François Gimenez: “We must put the quality of the product before the quantity” lifestyle
His cosmopolitan vision of confectionery has led him to develop a narrative where chocolate becomes both an aesthetic and pedagogical element to improving the customer’s culinary education.
With two pastry shops in Lyon to his name and an extensive confectionery curriculum that led him to travel the world, François Gimenez has become one of the most renowned pastry chefs in France. Trained between Italy and Canada and with more than 30 years of experience, this chocolate master turns every sweet creation into a small work of art in an effort to refine the customer’s senses and sensibility by selecting raw materials from their place of origin. Food education begins with dessert.
Q: When did you decide to open your business?
A: At first I wanted to open in Barcelona, but I needed to improve my skills, so I went to work in Italy and then travelled with my wife to Canada. I lived there for ten years and then returned to Lyon to open my own business in 2000.
Q: What is the difference between a chef and a pastry chef?
A: It is different and similar at the same time. One works with savoury and the other with sweet, but the goal is the same: complement the delightful taste of food with the best presentation.
Q: What qualities must a good pastry chef have?
A: Patience is needed to learn properly because skill does not come about on its own. We also have to enjoy learning, and we need ambition to improve our creations.
Q: Do you have to copy to become the best?
A: No, you must be passionate, and you have to try it all in order to discover new things. This does not mean you cannot take inspiration from the classics to develop your own style.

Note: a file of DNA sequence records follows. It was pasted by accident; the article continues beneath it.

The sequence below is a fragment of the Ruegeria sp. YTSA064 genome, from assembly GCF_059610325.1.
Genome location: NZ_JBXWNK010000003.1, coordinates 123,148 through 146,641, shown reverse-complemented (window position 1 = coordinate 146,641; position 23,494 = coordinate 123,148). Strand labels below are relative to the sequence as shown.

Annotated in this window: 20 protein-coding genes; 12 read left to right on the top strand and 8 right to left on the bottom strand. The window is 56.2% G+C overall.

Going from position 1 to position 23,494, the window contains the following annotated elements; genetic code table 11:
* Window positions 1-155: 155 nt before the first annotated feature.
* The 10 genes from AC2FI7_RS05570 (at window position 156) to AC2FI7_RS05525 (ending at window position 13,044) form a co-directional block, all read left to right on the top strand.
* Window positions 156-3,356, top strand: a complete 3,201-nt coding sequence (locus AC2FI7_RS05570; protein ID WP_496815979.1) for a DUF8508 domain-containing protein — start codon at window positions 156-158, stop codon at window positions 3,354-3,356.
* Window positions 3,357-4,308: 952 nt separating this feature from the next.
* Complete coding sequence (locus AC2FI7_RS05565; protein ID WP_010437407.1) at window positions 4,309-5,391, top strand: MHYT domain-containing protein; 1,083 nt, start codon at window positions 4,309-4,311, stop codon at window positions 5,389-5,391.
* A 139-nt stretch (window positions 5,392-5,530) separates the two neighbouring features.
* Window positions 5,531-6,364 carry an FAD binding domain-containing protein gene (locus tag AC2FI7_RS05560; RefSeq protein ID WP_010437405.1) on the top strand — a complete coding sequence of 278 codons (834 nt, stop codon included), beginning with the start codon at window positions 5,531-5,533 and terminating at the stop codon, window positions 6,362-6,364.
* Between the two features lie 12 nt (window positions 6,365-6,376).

Q: Do you think the way we consume and market desserts will change after this pandemic?
A: I believe that manufacturers will have to change their way of working to put the quality of the product before the quantity, because the customer demands more skilled, elaborate products.
Q: What are the qualities of good chocolate?
A: It needs flavour and a little acidity, and it must be dark with 70% cocoa and very little sweetness. For me, the most authentic chocolate is dark, bittersweet chocolate from South America with floral and fruity flavours.
Q: Do you think signature pastry shops will be the long-term future of the profession?
A: Yes, because this type of pastry shop educates our young people on how to eat healthy and recognise the taste of good food.
Q: Why did you choose XTONE by Porcelanosa for your pastry shop and what is your relationship with the brand?
A: Like artisan pastry chefs and chocolate makers, Porcelanosa works with quality raw materials and turns its creations into pure passion.
Photo by Laurent SCAVONE